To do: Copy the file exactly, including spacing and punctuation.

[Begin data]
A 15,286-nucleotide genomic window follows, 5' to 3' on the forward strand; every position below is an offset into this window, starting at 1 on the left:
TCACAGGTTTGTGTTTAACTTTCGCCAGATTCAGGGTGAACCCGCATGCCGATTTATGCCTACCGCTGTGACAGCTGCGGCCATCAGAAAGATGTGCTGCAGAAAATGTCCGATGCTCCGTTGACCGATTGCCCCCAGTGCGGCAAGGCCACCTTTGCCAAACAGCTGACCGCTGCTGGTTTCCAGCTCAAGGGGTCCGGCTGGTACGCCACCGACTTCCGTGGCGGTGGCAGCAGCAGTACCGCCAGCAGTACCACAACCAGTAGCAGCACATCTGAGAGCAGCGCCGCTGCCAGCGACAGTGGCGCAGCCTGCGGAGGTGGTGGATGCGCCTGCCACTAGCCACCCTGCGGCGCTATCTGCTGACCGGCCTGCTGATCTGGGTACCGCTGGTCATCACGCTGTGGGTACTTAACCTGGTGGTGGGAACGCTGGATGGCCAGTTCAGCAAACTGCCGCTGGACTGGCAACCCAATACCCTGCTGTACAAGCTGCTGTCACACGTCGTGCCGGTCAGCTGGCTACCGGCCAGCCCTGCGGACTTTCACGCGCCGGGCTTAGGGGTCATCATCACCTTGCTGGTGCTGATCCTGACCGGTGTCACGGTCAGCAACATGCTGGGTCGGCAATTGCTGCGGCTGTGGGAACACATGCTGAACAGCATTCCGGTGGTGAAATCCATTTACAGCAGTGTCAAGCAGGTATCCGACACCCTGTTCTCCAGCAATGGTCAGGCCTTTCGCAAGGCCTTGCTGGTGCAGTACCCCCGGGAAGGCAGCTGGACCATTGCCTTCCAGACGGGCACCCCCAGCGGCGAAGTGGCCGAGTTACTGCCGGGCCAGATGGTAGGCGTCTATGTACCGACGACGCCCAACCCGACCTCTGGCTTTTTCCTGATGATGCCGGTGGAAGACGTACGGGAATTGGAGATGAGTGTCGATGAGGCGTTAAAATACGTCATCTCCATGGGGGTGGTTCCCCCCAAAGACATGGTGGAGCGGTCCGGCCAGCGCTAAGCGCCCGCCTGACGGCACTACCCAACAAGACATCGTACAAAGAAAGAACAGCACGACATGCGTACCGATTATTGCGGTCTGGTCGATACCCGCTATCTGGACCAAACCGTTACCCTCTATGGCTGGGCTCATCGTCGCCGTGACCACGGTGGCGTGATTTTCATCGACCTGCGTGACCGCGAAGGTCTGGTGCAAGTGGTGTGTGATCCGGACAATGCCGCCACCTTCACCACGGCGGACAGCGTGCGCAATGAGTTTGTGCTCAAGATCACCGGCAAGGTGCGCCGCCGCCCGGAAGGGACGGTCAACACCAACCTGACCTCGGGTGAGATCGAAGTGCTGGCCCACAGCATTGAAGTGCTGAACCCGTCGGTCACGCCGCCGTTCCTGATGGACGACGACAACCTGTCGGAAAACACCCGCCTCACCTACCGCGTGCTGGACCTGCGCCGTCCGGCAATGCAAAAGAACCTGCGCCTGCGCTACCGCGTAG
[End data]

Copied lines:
A 15,286-nucleotide genomic window follows, 5' to 3' on the forward strand; every position below is an offset into this window, starting at 1 on the left:
TCACAGGTTTGTGTTTAACTTTCGCCAGATTCAGGGTGAACCCGCATGCCGATTTATGCCTACCGCTGTGACAGCTGCGGCCATCAGAAAGATGTGCTGCAGAAAATGTCCGATGCTCCGTTGACCGATTGCCCCCAGTGCGGCAAGGCCACCTTTGCCAAACAGCTGACCGCTGCTGGTTTCCAGCTCAAGGGGTCCGGCTGGTACGCCACCGACTTCCGTGGCGGTGGCAGCAGCAGTACCGCCAGCAGTACCACAACCAGTAGCAGCACATCTGAGAGCAGCGCCGCTGCCAGCGACAGTGGCGCAGCCTGCGGAGGTGGTGGATGCGCCTGCCACTAGCCACCCTGCGGCGCTATCTGCTGACCGGCCTGCTGATCTGGGTACCGCTGGTCATCACGCTGTGGGTACTTAACCTGGTGGTGGGAACGCTGGATGGCCAGTTCAGCAAACTGCCGCTGGACTGGCAACCCAATACCCTGCTGTACAAGCTGCTGTCACACGTCGTGCCGGTCAGCTGGCTACCGGCCAGCCCTGCGGACTTTCACGCGCCGGGCTTAGGGGTCATCATCACCTTGCTGGTGCTGATCCTGACCGGTGTCACGGTCAGCAACATGCTGGGTCGGCAATTGCTGCGGCTGTGGGAACACATGCTGAACAGCATTCCGGTGGTGAAATCCATTTACAGCAGTGTCAAGCAGGTATCCGACACCCTGTTCTCCAGCAATGGTCAGGCCTTTCGCAAGGCCTTGCTGGTGCAGTACCCCCGGGAAGGCAGCTGGACCATTGCCTTCCAGACGGGCACCCCCAGCGGCGAAGTGGCCGAGTTACTGCCGGGCCAGATGGTAGGCGTCTATGTACCGACGACGCCCAACCCGACCTCTGGCTTTTTCCTGATGATGCCGGTGGAAGACGTACGGGAATTGGAGATGAGTGTCGATGAGGCGTTAAAATACGTCATCTCCATGGGGGTGGTTCCCCCCAAAGACATGGTGGAGCGGTCCGGCCAGCGCTAAGCGCCCGCCTGACGGCACTACCCAACAAGACATCGTACAAAGAAAGAACAGCACGACATGCGTACCGATTATTGCGGTCTGGTCGATACCCGCTATCTGGACCAAACCGTTACCCTCTATGGCTGGGCTCATCGTCGCCGTGACCACGGTGGCGTGATTTTCATCGACCTGCGTGACCGCGAAGGTCTGGTGCAAGTGGTGTGTGATCCGGACAATGCCGCCACCTTCACCACGGCGGACAGCGTGCGCAATGAGTTTGTGCTCAAGATCACCGGCAAGGTGCGCCGCCGCCCGGAAGGGACGGTCAACACCAACCTGACCTCGGGTGAGATCGAAGTGCTGGCCCACAGCATTGAAGTGCTGAACCCGTCGGTCACGCCGCCGTTCCTGATGGACGACGACAACCTGTCGGAAAACACCCGCCTCACCTACCGCGTGCTGGACCTGCGCCGTCCGGCAATGCAAAAGAACCTGCGCCTGCGCTACCGCGTAG